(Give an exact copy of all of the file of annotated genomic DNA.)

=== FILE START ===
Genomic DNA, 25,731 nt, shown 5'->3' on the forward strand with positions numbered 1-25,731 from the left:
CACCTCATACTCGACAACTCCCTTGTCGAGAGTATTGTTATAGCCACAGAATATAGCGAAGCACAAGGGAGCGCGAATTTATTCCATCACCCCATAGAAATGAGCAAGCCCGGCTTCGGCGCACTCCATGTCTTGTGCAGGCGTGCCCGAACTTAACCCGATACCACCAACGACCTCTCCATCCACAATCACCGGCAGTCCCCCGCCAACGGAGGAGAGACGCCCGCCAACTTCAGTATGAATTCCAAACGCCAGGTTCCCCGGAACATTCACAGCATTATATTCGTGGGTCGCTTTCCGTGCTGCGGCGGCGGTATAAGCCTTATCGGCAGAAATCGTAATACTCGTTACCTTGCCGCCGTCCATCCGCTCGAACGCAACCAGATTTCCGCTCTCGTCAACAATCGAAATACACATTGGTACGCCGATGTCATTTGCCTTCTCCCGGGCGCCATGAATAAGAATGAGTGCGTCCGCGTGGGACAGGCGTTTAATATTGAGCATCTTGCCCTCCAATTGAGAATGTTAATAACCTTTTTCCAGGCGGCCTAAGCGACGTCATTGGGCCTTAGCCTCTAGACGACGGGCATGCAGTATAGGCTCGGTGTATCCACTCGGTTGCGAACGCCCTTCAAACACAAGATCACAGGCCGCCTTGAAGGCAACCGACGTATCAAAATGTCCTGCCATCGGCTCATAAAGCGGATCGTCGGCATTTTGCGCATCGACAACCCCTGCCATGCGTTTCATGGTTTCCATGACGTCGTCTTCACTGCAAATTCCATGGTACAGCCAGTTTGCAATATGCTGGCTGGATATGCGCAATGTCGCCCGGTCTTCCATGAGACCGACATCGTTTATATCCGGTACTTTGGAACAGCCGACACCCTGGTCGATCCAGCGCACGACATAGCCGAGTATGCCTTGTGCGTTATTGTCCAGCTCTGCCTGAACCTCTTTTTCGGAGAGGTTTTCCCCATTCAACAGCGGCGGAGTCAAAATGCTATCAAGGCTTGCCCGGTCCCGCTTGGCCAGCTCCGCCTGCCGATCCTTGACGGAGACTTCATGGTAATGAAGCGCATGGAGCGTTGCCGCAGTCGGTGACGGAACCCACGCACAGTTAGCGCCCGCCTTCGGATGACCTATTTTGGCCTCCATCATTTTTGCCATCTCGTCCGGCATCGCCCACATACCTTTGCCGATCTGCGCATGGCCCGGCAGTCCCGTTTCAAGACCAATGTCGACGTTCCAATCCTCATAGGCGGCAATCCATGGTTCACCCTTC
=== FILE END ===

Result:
Genomic DNA, 25,731 nt, shown 5'->3' on the forward strand with positions numbered 1-25,731 from the left:
CACCTCATACTCGACAACTCCCTTGTCGAGAGTATTGTTATAGCCACAGAATATAGCGAAGCACAAGGGAGCGCGAATTTATTCCATCACCCCATAGAAATGAGCAAGCCCGGCTTCGGCGCACTCCATGTCTTGTGCAGGCGTGCCCGAACTTAACCCGATACCACCAACGACCTCTCCATCCACAATCACCGGCAGTCCCCCGCCAACGGAGGAGAGACGCCCGCCAACTTCAGTATGAATTCCAAACGCCAGGTTCCCCGGAACATTCACAGCATTATATTCGTGGGTCGCTTTCCGTGCTGCGGCGGCGGTATAAGCCTTATCGGCAGAAATCGTAATACTCGTTACCTTGCCGCCGTCCATCCGCTCGAACGCAACCAGATTTCCGCTCTCGTCAACAATCGAAATACACATTGGTACGCCGATGTCATTTGCCTTCTCCCGGGCGCCATGAATAAGAATGAGTGCGTCCGCGTGGGACAGGCGTTTAATATTGAGCATCTTGCCCTCCAATTGAGAATGTTAATAACCTTTTTCCAGGCGGCCTAAGCGACGTCATTGGGCCTTAGCCTCTAGACGACGGGCATGCAGTATAGGCTCGGTGTATCCACTCGGTTGCGAACGCCCTTCAAACACAAGATCACAGGCCGCCTTGAAGGCAACCGACGTATCAAAATGTCCTGCCATCGGCTCATAAAGCGGATCGTCGGCATTTTGCGCATCGACAACCCCTGCCATGCGTTTCATGGTTTCCATGACGTCGTCTTCACTGCAAATTCCATGGTACAGCCAGTTTGCAATATGCTGGCTGGATATGCGCAATGTCGCCCGGTCTTCCATGAGACCGACATCGTTTATATCCGGTACTTTGGAACAGCCGACACCCTGGTCGATCCAGCGCACGACATAGCCGAGTATGCCTTGTGCGTTATTGTCCAGCTCTGCCTGAACCTCTTTTTCGGAGAGGTTTTCCCCATTCAACAGCGGCGGAGTCAAAATGCTATCAAGGCTTGCCCGGTCCCGCTTGGCCAGCTCCGCCTGCCGATCCTTGACGGAGACTTCATGGTAATGAAGCGCATGGAGCGTTGCCGCAGTCGGTGACGGAACCCACGCACAGTTAGCGCCCGCCTTCGGATGACCTATTTTGGCCTCCATCATTTTTGCCATCTCGTCCGGCATCGCCCACATACCTTTGCCGATCTGCGCATGGCCCGGCAGTCCCGTTTCAAGACCAATGTCGACGTTCCAATCCTCATAGGCGGCAATCCATGGTTCACCCTTC